The house and small formal gardens are open to the public. They account for 30,000 paying visitors per year. Many hundreds of thousands of visitors per year walk the footpaths and enjoy the woodland of the surrounding park at no cost.[13] A weekly 5k Parkrun takes place in the park.[14]

The house saw its latest restoration from 2018 to 2021. This repaired structural deterioration and discolouring of the external brickwork.[citation needed]



  1. ^ "Osterley Park and House". National Trust. Retrieved 13 March 2021.
  2. ^ Historic England. "Osterley Park (Grade II*) (1000287)". National Heritage List for England. Retrieved 13 March 2021.
  3. ^ a b Historic England. "Osterley House (Grade I) (1080308)". National Heritage List for England. Retrieved 13 March 2021.
  4. ^ "Historic England – Championing England's heritage | Historic England". historicengland.org.uk. Retrieved 13 March 2021.
  5. ^ Hardy, John; Tomlin, Maurice (1985). Osterley Park House. London: Victoria and Albert Museum. ISBN 0948107146.
  6. ^ Nichols, John (2014). John Nichols's The progresses and public processions of Queen Elizabeth I (A new of the early modern sources ed.). Oxford, United Kingdom. ISBN 9780199551422.{{cite book}}: CS1 maint: location missing publisher (link)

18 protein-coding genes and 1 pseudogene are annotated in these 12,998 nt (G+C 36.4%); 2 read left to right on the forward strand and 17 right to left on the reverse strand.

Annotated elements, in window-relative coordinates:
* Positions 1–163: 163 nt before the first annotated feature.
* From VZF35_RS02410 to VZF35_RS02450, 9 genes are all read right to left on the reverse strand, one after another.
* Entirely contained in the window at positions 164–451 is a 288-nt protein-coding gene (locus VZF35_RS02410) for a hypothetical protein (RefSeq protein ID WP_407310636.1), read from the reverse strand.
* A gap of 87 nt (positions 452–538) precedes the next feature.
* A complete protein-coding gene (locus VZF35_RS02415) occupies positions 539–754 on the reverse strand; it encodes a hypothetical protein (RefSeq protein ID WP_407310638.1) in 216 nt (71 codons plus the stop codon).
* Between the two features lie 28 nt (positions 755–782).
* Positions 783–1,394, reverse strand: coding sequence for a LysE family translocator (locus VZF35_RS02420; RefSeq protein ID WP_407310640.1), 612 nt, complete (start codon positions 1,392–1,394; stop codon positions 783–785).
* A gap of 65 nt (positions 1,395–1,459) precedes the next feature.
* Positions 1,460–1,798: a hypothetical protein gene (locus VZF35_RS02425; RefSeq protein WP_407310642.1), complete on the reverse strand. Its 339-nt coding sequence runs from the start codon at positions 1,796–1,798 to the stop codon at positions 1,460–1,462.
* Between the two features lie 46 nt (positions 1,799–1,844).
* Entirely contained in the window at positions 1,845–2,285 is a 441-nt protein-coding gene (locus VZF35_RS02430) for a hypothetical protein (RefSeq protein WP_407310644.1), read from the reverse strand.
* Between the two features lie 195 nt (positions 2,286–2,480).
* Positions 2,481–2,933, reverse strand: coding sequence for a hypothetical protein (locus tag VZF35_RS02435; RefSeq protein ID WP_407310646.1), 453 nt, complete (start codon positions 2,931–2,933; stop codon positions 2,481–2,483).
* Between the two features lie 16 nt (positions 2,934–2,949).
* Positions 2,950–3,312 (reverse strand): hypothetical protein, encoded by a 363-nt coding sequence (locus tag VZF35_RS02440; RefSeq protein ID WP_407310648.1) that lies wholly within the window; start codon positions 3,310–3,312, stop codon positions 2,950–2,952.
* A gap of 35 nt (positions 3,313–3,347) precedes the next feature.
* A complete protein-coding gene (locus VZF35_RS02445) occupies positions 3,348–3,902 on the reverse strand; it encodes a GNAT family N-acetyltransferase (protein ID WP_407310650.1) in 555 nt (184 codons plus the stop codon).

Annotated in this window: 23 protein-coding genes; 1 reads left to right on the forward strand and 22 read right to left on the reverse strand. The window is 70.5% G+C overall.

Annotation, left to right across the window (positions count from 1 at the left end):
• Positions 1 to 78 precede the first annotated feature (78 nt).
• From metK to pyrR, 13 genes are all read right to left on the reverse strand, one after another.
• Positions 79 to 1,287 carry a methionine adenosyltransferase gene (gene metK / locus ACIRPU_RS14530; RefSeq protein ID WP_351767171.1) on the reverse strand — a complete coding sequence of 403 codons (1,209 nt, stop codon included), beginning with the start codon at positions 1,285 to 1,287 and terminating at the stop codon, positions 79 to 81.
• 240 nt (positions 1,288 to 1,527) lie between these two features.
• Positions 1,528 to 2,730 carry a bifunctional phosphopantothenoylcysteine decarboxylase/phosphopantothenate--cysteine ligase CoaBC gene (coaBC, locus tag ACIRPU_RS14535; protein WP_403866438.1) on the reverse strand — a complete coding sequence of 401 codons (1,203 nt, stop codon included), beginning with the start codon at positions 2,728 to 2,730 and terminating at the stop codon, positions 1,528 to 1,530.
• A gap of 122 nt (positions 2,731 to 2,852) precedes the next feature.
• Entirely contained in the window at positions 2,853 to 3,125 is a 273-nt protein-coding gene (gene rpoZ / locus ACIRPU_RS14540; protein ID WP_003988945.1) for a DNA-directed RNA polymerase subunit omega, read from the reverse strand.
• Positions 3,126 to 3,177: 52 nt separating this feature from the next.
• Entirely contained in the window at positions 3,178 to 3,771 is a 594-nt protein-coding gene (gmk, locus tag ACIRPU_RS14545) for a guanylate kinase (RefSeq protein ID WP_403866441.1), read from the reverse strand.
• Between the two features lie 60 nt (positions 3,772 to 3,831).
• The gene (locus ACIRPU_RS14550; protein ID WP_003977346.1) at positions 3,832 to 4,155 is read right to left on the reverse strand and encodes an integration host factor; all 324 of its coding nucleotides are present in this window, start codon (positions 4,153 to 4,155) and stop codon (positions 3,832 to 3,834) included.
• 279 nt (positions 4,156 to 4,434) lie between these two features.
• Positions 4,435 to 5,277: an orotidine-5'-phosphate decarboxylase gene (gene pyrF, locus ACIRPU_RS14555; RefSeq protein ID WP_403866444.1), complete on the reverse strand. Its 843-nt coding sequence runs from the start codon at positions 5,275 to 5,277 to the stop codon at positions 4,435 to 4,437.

7. ^ a b Weinreb, Ben (1986). The London encyclopedia. Bethesda, MD: Adler & Adler. p. 568. ISBN 978-0-917561-07-8.
  8. ^ Greeves, Lydia (2008). Houses of the National Trust: outstanding buildings of Britain. London: National Trust. ISBN 978-1-905400-66-9.: 238 
  9. ^ a b c d e f g h i j k Anthea Palmer (24 August 1998). "Obituary: The Earl of Jersey". The Independent. Archived from the original on 24 May 2022. Retrieved 24 July 2014.
  10. ^ a b Tom Wintringham (History Learning Site) accessed 29 Jan 2008
  11. ^ Newark, Tim Now you see it... Now You Don't, (March 2007) History Today
  12. ^ a b Kennedy, Maev (26 February 2014). "Osterley Park welcomes home its family portraits". The Guardian. Retrieved 24 July 2014.
  13. ^ "Strategis – Osterley". Strategis. Archived from the original on 29 July 2014. Retrieved 21 July 2014.
  14. ^ "Parkrun – Osterley". Parkrun. Retrieved 21 July 2014.

External links[edit]